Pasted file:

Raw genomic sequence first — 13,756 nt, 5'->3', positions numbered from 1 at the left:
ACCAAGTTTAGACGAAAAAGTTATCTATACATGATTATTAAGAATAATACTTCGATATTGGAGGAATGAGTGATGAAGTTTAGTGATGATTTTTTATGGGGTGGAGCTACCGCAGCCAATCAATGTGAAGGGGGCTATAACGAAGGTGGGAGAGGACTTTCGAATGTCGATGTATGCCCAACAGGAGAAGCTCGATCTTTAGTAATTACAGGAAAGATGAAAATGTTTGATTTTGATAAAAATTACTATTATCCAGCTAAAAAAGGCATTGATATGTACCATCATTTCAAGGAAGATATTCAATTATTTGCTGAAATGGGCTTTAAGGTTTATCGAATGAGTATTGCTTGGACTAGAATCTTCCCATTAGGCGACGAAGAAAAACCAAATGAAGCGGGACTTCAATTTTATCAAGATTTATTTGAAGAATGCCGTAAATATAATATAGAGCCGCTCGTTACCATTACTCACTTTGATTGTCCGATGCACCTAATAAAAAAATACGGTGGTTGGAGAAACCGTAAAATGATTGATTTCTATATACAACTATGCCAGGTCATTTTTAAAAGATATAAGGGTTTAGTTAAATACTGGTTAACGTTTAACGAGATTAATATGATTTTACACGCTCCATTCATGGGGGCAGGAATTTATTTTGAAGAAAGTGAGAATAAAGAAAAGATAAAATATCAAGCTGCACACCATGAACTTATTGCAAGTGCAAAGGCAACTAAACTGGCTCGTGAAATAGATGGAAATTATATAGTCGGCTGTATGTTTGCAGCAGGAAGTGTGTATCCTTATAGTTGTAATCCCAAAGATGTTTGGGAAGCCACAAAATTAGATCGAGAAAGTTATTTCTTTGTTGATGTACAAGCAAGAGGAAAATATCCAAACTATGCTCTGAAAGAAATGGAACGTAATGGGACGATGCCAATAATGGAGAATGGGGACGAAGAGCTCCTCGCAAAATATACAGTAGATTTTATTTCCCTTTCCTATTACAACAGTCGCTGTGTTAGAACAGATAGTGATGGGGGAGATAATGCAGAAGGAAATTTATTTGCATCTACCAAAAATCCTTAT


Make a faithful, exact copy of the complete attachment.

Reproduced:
Raw genomic sequence first — 13,756 nt, 5'->3', positions numbered from 1 at the left:
ACCAAGTTTAGACGAAAAAGTTATCTATACATGATTATTAAGAATAATACTTCGATATTGGAGGAATGAGTGATGAAGTTTAGTGATGATTTTTTATGGGGTGGAGCTACCGCAGCCAATCAATGTGAAGGGGGCTATAACGAAGGTGGGAGAGGACTTTCGAATGTCGATGTATGCCCAACAGGAGAAGCTCGATCTTTAGTAATTACAGGAAAGATGAAAATGTTTGATTTTGATAAAAATTACTATTATCCAGCTAAAAAAGGCATTGATATGTACCATCATTTCAAGGAAGATATTCAATTATTTGCTGAAATGGGCTTTAAGGTTTATCGAATGAGTATTGCTTGGACTAGAATCTTCCCATTAGGCGACGAAGAAAAACCAAATGAAGCGGGACTTCAATTTTATCAAGATTTATTTGAAGAATGCCGTAAATATAATATAGAGCCGCTCGTTACCATTACTCACTTTGATTGTCCGATGCACCTAATAAAAAAATACGGTGGTTGGAGAAACCGTAAAATGATTGATTTCTATATACAACTATGCCAGGTCATTTTTAAAAGATATAAGGGTTTAGTTAAATACTGGTTAACGTTTAACGAGATTAATATGATTTTACACGCTCCATTCATGGGGGCAGGAATTTATTTTGAAGAAAGTGAGAATAAAGAAAAGATAAAATATCAAGCTGCACACCATGAACTTATTGCAAGTGCAAAGGCAACTAAACTGGCTCGTGAAATAGATGGAAATTATATAGTCGGCTGTATGTTTGCAGCAGGAAGTGTGTATCCTTATAGTTGTAATCCCAAAGATGTTTGGGAAGCCACAAAATTAGATCGAGAAAGTTATTTCTTTGTTGATGTACAAGCAAGAGGAAAATATCCAAACTATGCTCTGAAAGAAATGGAACGTAATGGGACGATGCCAATAATGGAGAATGGGGACGAAGAGCTCCTCGCAAAATATACAGTAGATTTTATTTCCCTTTCCTATTACAACAGTCGCTGTGTTAGAACAGATAGTGATGGGGGAGATAATGCAGAAGGAAATTTATTTGCATCTACCAAAAATCCTTAT